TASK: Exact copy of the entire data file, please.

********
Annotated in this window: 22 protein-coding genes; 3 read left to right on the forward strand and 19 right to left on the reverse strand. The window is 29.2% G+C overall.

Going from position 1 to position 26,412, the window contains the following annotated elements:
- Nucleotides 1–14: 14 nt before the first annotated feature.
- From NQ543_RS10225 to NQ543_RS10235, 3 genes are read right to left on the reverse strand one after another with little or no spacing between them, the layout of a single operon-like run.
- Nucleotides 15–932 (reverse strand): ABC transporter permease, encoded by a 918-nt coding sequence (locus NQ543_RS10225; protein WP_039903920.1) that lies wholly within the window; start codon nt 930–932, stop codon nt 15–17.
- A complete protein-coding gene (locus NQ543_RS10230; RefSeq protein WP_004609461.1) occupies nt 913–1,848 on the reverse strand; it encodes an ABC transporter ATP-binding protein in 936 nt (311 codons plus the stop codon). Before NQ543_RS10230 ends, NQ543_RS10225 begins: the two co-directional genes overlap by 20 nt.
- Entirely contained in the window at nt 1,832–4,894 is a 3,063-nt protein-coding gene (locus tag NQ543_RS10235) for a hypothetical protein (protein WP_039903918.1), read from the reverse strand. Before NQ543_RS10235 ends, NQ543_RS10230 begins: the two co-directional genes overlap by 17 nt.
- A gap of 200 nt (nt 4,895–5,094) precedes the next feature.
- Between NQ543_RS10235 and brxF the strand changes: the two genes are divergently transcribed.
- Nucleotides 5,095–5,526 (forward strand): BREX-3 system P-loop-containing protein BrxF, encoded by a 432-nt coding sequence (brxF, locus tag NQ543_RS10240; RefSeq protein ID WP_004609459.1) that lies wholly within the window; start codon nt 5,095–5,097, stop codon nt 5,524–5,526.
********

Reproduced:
Annotated in this window: 22 protein-coding genes; 3 read left to right on the forward strand and 19 right to left on the reverse strand. The window is 29.2% G+C overall.

Going from position 1 to position 26,412, the window contains the following annotated elements:
- Nucleotides 1–14: 14 nt before the first annotated feature.
- From NQ543_RS10225 to NQ543_RS10235, 3 genes are read right to left on the reverse strand one after another with little or no spacing between them, the layout of a single operon-like run.
- Nucleotides 15–932 (reverse strand): ABC transporter permease, encoded by a 918-nt coding sequence (locus NQ543_RS10225; protein WP_039903920.1) that lies wholly within the window; start codon nt 930–932, stop codon nt 15–17.
- A complete protein-coding gene (locus NQ543_RS10230; RefSeq protein WP_004609461.1) occupies nt 913–1,848 on the reverse strand; it encodes an ABC transporter ATP-binding protein in 936 nt (311 codons plus the stop codon). Before NQ543_RS10230 ends, NQ543_RS10225 begins: the two co-directional genes overlap by 20 nt.
- Entirely contained in the window at nt 1,832–4,894 is a 3,063-nt protein-coding gene (locus tag NQ543_RS10235) for a hypothetical protein (protein WP_039903918.1), read from the reverse strand. Before NQ543_RS10235 ends, NQ543_RS10230 begins: the two co-directional genes overlap by 17 nt.
- A gap of 200 nt (nt 4,895–5,094) precedes the next feature.
- Between NQ543_RS10235 and brxF the strand changes: the two genes are divergently transcribed.
- Nucleotides 5,095–5,526 (forward strand): BREX-3 system P-loop-containing protein BrxF, encoded by a 432-nt coding sequence (brxF, locus tag NQ543_RS10240; RefSeq protein ID WP_004609459.1) that lies wholly within the window; start codon nt 5,095–5,097, stop codon nt 5,524–5,526.